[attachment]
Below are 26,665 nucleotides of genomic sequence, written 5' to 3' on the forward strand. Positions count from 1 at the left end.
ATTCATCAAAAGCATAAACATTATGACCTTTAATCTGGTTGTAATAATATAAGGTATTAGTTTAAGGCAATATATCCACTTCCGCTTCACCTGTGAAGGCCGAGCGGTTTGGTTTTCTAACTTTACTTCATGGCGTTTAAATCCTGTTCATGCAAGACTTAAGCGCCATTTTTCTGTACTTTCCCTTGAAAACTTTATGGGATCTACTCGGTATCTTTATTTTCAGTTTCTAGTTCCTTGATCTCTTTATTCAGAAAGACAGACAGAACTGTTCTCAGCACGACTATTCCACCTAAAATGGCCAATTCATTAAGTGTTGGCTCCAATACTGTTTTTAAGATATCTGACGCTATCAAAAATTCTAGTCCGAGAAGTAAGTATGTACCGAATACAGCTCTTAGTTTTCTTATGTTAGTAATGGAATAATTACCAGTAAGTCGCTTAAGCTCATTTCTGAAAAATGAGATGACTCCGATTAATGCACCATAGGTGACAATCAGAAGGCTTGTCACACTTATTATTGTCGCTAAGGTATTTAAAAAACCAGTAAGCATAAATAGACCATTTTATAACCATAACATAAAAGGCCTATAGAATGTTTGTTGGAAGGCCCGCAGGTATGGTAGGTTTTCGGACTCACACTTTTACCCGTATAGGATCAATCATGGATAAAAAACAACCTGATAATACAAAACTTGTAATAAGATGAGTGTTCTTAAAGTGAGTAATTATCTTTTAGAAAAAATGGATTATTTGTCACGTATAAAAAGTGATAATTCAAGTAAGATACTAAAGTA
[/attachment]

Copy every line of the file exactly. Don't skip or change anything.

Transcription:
Below are 26,665 nucleotides of genomic sequence, written 5' to 3' on the forward strand. Positions count from 1 at the left end.
ATTCATCAAAAGCATAAACATTATGACCTTTAATCTGGTTGTAATAATATAAGGTATTAGTTTAAGGCAATATATCCACTTCCGCTTCACCTGTGAAGGCCGAGCGGTTTGGTTTTCTAACTTTACTTCATGGCGTTTAAATCCTGTTCATGCAAGACTTAAGCGCCATTTTTCTGTACTTTCCCTTGAAAACTTTATGGGATCTACTCGGTATCTTTATTTTCAGTTTCTAGTTCCTTGATCTCTTTATTCAGAAAGACAGACAGAACTGTTCTCAGCACGACTATTCCACCTAAAATGGCCAATTCATTAAGTGTTGGCTCCAATACTGTTTTTAAGATATCTGACGCTATCAAAAATTCTAGTCCGAGAAGTAAGTATGTACCGAATACAGCTCTTAGTTTTCTTATGTTAGTAATGGAATAATTACCAGTAAGTCGCTTAAGCTCATTTCTGAAAAATGAGATGACTCCGATTAATGCACCATAGGTGACAATCAGAAGGCTTGTCACACTTATTATTGTCGCTAAGGTATTTAAAAAACCAGTAAGCATAAATAGACCATTTTATAACCATAACATAAAAGGCCTATAGAATGTTTGTTGGAAGGCCCGCAGGTATGGTAGGTTTTCGGACTCACACTTTTACCCGTATAGGATCAATCATGGATAAAAAACAACCTGATAATACAAAACTTGTAATAAGATGAGTGTTCTTAAAGTGAGTAATTATCTTTTAGAAAAAATGGATTATTTGTCACGTATAAAAAGTGATAATTCAAGTAAGATACTAAAGTA